Whence Creativity

Definitions of creativity abound and are at times significantly divergent. We will adopt a supplemented version of Margaret Boden’s definition as follows:

A creative process or product is one that is original, valuable or useful, and is non-obvious (surprising). [Boden, 2004]

Boden states that the above definition can be contextualized and applied either to the individual involved in the creative act (p-creativity) or more broadly in a public, historical context she defines as h-creativity. In other words, a creative output may be original and valuable to the creator, but in a broader historical context the output may be less valuable.

The second category, h-creativity represents the highest level of creativity in many classifications because, essentially, the requirements are much more strenuous. For an idea or artifact to have cultural implications requires not only mastery of the field of knowledge in which the idea or artifact is being created, but a mastery of process as well as, some argue [citation], acute societal awareness.

Rather than occupy ourselves with creating great works of art, our goal is to arrive at a process of personal exploration where we expand our boundaries and conceptual spaces, and strive to become comfortable taking risks. To facilitate this we must understand both the ideas and actions associated with creative processes.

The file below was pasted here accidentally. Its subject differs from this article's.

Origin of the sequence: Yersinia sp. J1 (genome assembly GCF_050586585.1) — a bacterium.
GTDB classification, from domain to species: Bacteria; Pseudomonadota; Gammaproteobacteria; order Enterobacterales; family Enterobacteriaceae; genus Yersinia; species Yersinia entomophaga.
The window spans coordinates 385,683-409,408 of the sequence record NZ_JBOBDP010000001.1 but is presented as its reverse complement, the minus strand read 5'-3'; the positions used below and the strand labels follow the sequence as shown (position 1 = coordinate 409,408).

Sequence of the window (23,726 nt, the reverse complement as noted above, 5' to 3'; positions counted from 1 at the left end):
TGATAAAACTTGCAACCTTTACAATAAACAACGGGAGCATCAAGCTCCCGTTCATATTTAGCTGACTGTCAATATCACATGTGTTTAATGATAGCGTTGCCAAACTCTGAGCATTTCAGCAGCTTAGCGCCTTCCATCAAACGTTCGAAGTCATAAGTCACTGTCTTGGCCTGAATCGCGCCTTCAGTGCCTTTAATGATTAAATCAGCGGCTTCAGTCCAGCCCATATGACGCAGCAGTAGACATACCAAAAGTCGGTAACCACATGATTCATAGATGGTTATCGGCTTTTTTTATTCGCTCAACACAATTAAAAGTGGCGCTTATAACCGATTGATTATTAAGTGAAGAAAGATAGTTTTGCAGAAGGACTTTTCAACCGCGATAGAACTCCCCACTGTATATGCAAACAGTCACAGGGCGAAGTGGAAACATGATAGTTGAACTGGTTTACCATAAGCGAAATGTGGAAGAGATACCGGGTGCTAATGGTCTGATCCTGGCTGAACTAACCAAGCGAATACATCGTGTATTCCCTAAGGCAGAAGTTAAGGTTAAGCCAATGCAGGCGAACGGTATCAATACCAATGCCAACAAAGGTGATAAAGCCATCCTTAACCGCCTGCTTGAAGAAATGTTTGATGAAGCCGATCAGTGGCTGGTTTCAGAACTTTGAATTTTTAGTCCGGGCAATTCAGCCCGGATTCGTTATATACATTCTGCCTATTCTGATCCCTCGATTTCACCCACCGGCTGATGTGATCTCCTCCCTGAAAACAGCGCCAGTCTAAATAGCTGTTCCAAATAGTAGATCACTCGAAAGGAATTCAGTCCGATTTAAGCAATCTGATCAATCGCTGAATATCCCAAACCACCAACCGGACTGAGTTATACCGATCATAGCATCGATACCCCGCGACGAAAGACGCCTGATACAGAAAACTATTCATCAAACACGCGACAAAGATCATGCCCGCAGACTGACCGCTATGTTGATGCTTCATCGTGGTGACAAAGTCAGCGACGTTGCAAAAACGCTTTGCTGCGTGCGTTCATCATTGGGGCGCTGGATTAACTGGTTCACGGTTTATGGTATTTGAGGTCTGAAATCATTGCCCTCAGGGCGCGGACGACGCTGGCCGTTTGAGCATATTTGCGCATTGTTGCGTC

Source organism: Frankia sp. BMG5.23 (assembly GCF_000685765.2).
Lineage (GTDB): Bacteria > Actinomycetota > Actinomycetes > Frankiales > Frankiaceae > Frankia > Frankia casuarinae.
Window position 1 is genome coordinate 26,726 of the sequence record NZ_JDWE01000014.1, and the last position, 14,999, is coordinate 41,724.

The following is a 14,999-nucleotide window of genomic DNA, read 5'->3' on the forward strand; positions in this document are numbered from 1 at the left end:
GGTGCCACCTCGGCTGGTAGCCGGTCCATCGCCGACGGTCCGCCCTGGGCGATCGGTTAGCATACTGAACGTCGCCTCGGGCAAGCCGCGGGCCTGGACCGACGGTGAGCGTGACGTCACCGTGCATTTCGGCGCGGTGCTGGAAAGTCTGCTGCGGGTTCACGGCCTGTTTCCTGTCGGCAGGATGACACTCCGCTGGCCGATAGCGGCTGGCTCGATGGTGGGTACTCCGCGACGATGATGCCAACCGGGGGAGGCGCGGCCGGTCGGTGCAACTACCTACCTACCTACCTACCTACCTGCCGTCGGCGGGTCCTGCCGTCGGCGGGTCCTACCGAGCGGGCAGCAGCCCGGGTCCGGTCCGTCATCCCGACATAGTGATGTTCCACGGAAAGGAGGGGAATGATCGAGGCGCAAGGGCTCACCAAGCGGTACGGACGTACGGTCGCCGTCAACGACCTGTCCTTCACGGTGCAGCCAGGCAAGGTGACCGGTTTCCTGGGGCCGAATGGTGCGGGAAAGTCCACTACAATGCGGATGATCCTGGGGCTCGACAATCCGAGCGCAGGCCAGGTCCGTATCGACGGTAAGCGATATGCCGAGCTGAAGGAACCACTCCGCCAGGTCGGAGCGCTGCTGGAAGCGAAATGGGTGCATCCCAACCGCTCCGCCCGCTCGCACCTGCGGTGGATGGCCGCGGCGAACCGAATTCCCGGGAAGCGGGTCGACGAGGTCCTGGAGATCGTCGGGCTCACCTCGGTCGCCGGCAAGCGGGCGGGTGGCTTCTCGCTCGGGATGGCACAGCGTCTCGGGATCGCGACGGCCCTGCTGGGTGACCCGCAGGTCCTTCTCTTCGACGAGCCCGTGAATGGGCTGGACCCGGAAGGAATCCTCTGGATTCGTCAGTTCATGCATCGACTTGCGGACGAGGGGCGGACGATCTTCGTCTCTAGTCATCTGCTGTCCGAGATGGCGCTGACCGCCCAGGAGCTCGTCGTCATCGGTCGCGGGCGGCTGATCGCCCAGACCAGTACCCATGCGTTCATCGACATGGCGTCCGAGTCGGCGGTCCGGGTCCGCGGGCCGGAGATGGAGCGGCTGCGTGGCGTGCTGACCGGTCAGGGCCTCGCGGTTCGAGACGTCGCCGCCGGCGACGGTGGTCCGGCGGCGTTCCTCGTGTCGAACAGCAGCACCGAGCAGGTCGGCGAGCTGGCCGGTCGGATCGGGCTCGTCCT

Creativity Keyword Pairs

Below are a number of words in noun-verb pairs. They are pulled from the creative studies literature and are here meant to stimulate thought regarding art and artifact, process and product. It may be non-obvious that nouns and verbs we regularly use are not directly associated with their opposite/compliment. Some may be more useful than others. As we move toward implementing creative strategies (in the following section) we need to conceptually replace stasis with action.

Context: Contextualize

Exploration: Explore

Flexibility: Flex

Imagination: Imagine

Innovation: Innovate

Mastery: Master

Openness: Open

Selection: Select

Transformation: Transform

Going Further: Higher level concepts/actions

Truly creative and masterful works of art and music (and inventions, for that matter) demonstrate, beyond the above, significant complexity, elegance and depth. [Cite: Bob Morris] This manifests in different ways, but can often be discovered through analysis where it is revealed that there are hidden strings in the work that bind one element to another. These are rarely obvious, and thus demonstrate one manifestation of the requirements for true creativity, surprise.

Further, what we do not see in the above is any notion of “correctness”. Right and wrong and associated patterns of black and white thinking are anathema to the creative process where it is not unusual to actually begin with a nonsensical or “bad” idea in order to arrive at something unusual or new. This is difficult to accept, especially in a technical context where proper engineering plays a significant role in the production of the idea or artifact. To be successful we must separate the two processes, the creative conceptualization and the implementation. This is not to say implementations themselves cannot be creative, but that they must also be “correct” in that they “work” to realize the idea or artifact. When the artifact is realized, the implementation is “correct” and the elegance of the implementation reinforces the depth of the creative process.

We will actively explore certain noun-verb pairs and their associated concepts and actions in the different Modules in Section 2.